by Susie Greenhill
Shortlisted for The University of Tasmania Prize
About the author
Susie Greenhill lives on the mouth of the Huon River with her family. Her short fiction has been published in journals and anthologies including Island, Overland’s Women’s Work, Review of Australian Fiction, Transportation: Islands and Cities, Seven Stories, and The Sky Falls Down: An Anthology of Loss. The opening chapters of her novel manuscript, The Clinking, won the 2016 Richell Prize.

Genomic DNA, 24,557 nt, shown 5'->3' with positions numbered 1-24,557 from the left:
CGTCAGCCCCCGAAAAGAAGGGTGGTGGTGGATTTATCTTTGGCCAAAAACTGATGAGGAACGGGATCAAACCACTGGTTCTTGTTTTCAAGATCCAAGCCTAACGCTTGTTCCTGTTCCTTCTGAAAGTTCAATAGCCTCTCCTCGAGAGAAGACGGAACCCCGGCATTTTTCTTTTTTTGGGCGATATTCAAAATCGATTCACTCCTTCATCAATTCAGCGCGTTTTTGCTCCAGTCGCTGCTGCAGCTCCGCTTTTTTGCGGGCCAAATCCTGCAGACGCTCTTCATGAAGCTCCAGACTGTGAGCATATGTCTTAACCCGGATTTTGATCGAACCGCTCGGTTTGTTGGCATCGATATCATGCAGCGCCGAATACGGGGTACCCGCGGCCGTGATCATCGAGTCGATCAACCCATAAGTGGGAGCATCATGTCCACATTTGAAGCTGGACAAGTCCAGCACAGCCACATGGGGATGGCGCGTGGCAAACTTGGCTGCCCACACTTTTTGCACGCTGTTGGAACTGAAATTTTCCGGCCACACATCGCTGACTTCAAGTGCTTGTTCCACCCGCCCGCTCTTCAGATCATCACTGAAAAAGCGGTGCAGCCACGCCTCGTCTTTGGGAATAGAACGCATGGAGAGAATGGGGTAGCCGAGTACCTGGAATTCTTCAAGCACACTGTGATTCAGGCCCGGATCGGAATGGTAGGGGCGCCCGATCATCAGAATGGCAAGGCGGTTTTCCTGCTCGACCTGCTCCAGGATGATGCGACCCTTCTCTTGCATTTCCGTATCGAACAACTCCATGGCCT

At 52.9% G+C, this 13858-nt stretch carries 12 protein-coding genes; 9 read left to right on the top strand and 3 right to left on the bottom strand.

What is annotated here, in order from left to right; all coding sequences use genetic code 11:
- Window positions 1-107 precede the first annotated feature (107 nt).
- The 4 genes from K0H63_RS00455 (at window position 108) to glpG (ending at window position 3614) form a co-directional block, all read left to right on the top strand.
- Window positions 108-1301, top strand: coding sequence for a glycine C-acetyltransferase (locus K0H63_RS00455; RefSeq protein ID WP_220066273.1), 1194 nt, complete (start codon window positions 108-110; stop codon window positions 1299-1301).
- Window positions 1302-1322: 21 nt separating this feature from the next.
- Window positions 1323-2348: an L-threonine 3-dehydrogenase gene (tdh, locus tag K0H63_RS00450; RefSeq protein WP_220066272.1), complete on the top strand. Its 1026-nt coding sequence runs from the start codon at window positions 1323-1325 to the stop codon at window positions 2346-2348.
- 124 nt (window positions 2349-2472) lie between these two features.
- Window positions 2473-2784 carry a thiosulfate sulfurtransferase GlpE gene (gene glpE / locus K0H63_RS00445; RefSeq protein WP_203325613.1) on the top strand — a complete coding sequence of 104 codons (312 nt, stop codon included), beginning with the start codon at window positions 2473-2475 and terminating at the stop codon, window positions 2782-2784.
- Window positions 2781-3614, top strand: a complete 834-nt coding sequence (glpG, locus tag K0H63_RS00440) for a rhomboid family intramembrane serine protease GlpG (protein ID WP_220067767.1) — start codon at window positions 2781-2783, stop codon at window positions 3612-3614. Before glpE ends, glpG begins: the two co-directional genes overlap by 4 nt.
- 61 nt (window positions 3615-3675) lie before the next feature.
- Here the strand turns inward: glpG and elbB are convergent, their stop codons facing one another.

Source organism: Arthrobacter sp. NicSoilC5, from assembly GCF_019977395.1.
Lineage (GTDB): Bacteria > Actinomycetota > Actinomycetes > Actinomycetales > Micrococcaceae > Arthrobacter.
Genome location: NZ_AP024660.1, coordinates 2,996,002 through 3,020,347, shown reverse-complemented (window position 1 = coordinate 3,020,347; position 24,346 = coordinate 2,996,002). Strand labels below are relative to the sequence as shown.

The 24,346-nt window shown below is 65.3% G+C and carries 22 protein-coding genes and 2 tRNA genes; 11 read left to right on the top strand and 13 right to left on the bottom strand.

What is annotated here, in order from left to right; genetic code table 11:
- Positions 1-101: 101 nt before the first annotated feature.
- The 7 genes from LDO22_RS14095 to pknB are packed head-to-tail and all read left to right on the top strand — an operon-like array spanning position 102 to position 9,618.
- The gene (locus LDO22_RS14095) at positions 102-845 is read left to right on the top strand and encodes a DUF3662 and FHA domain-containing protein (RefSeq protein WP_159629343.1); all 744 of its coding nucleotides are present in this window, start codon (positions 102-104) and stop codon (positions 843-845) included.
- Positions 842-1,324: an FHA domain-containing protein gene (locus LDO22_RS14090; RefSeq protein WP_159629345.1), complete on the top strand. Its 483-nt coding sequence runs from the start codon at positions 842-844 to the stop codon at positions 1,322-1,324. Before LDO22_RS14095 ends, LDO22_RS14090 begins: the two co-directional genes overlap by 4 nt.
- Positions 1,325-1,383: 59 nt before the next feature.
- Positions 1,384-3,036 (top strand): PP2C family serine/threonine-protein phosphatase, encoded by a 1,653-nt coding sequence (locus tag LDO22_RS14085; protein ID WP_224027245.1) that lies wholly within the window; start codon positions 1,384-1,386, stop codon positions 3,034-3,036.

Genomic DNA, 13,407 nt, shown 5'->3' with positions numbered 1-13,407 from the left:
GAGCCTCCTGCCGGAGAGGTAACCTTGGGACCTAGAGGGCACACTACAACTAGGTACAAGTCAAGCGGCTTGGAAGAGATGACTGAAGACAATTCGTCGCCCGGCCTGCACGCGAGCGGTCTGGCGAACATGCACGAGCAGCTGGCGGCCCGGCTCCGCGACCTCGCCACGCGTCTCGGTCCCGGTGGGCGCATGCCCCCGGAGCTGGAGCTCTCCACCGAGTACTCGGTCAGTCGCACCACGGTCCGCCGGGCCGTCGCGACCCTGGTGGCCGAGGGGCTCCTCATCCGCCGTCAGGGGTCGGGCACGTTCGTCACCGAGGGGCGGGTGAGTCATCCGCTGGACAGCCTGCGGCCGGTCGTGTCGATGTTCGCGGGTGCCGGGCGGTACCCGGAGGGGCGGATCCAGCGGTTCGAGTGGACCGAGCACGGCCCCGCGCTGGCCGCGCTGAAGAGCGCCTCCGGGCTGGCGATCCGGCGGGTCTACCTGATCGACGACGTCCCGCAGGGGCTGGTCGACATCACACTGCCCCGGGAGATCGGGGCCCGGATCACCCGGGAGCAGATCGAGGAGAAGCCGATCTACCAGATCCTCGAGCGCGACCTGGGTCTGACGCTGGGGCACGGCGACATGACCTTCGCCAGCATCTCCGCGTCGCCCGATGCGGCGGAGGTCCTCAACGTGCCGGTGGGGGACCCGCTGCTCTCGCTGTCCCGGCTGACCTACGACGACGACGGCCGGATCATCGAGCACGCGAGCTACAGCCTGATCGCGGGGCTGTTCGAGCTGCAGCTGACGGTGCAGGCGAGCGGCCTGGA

The Clinking is a kind of ecological love story, a novel about extinction, grief and interconnection in a warming world. Elena and her daughter, Banford, travel by foot into Tasmania’s south-west wilderness after the disappearance of Banford’s father, Tom, leaving behind the estuarine city where they no longer feel safe. Tom is a biologist working on climate-influenced extinctions within a depleted research community. Overwhelmed by a sense of impotence and grief, he becomes obsessed with the species that are vanishing around him, an obsession that is played out in long solo trips into the wild. His final disappearance coincides with an accelerated shift in both the nature and the culture of the island. Enfolded in this larger narrative, and introducing each chapter, are a series of micro-stories about species, places and ecosystems that are threatened with extinction, or have already been lost.